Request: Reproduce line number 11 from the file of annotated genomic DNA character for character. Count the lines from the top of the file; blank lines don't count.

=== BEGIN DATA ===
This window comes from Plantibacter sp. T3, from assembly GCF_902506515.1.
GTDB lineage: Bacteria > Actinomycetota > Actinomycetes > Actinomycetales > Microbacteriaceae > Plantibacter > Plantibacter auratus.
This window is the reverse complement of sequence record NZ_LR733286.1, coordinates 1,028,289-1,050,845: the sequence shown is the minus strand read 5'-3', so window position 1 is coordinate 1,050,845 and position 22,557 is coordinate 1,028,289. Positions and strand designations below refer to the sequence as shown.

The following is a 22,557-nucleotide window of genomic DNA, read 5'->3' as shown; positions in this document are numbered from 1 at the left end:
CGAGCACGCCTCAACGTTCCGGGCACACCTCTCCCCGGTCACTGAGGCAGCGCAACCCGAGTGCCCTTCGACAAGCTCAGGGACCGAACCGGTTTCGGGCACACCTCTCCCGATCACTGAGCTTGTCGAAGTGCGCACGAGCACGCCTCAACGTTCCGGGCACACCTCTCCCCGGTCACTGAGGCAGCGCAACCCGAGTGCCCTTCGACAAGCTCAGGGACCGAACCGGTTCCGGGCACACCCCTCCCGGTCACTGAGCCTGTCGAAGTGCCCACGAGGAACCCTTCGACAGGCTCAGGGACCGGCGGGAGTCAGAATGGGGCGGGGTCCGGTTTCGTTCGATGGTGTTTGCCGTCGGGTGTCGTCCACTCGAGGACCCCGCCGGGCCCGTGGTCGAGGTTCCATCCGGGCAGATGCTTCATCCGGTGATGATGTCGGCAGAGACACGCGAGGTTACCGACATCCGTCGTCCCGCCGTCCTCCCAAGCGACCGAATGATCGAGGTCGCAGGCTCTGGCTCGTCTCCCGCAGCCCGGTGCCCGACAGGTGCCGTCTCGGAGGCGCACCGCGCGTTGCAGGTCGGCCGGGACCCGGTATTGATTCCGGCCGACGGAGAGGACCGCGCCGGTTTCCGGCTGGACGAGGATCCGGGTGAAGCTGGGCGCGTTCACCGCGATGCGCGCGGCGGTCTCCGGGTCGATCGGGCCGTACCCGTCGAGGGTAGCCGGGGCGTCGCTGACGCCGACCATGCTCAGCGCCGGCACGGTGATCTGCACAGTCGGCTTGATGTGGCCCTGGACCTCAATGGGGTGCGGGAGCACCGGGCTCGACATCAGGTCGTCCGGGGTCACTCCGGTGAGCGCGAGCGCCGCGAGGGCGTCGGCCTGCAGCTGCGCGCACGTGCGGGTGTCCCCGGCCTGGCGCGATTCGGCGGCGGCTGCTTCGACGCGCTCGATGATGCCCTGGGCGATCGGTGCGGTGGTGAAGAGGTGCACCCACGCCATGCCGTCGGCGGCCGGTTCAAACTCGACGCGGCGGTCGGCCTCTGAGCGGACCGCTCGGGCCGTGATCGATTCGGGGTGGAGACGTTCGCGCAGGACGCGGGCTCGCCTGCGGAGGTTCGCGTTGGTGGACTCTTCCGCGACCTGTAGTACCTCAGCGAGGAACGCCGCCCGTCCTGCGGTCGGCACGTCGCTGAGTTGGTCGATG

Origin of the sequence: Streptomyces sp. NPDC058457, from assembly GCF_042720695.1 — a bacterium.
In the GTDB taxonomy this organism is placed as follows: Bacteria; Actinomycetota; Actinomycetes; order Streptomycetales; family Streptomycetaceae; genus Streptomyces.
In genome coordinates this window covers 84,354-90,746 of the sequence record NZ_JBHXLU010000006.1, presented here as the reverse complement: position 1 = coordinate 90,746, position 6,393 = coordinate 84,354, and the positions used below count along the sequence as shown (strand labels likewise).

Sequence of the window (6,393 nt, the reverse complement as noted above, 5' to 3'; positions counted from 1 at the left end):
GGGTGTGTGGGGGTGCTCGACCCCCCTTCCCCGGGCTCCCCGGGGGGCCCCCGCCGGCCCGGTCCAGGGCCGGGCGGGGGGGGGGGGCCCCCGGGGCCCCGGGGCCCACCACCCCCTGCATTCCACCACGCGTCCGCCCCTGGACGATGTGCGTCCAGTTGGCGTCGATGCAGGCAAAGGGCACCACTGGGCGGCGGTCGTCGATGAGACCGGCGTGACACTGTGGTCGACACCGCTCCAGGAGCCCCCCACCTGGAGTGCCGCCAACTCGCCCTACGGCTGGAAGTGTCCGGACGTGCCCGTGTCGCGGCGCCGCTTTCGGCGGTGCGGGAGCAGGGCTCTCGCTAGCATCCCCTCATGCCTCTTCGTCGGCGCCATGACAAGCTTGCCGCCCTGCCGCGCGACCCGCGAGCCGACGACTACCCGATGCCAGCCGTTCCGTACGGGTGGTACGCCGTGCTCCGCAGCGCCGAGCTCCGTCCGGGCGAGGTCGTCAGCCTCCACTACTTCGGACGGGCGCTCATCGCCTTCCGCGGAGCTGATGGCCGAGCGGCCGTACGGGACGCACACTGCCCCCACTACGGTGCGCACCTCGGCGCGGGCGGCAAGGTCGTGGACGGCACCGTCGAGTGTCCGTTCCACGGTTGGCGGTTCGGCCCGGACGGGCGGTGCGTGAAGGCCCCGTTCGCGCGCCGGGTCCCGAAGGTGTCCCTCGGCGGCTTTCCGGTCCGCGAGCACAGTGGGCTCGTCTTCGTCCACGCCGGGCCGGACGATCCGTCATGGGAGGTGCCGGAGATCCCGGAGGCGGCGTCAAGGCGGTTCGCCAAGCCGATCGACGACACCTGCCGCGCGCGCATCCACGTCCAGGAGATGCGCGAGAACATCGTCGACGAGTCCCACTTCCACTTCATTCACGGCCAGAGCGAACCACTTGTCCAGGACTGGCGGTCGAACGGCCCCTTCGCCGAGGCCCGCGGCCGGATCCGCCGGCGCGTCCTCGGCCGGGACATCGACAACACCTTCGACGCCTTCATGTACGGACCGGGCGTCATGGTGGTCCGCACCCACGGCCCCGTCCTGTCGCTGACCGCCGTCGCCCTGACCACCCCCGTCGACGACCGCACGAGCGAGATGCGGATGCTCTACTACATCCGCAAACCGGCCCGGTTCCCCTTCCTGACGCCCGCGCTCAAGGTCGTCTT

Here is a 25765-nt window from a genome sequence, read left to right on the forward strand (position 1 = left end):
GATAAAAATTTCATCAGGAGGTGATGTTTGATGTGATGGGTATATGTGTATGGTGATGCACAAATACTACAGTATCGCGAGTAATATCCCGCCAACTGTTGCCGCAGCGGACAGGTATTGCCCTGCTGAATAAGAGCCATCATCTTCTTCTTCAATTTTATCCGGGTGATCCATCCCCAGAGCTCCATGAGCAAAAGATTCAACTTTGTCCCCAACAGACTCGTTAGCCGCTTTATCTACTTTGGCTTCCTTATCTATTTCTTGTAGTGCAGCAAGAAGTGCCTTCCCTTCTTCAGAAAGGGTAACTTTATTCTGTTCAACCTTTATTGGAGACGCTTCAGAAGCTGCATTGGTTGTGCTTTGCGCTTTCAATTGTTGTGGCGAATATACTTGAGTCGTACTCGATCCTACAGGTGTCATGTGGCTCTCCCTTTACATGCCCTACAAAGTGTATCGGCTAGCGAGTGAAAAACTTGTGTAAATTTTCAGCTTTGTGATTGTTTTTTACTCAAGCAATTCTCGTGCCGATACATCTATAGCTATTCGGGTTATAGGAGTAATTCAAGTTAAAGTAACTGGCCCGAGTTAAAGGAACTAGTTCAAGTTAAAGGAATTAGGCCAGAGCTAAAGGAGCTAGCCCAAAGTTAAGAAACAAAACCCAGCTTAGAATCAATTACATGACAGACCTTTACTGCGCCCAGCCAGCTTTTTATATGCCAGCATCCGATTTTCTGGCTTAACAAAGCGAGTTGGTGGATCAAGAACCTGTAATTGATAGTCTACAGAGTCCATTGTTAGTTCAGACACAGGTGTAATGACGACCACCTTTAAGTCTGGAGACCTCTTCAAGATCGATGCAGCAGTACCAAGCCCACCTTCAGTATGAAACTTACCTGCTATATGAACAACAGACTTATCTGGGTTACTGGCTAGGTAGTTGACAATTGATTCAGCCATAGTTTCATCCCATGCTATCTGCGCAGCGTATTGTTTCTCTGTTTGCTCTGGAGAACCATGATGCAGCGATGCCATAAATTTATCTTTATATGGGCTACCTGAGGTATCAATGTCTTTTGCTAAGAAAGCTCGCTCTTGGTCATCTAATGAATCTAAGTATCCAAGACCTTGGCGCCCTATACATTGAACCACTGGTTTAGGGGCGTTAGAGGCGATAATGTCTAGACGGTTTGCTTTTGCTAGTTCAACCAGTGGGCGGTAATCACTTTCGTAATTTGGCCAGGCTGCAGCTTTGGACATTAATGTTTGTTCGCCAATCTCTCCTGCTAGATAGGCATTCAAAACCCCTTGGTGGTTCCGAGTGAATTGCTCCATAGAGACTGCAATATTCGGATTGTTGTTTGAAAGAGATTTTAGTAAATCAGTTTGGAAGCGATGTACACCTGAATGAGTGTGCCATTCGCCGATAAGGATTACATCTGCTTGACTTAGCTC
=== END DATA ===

Here is a 25765-nt window from a genome sequence, read left to right on the forward strand (position 1 = left end):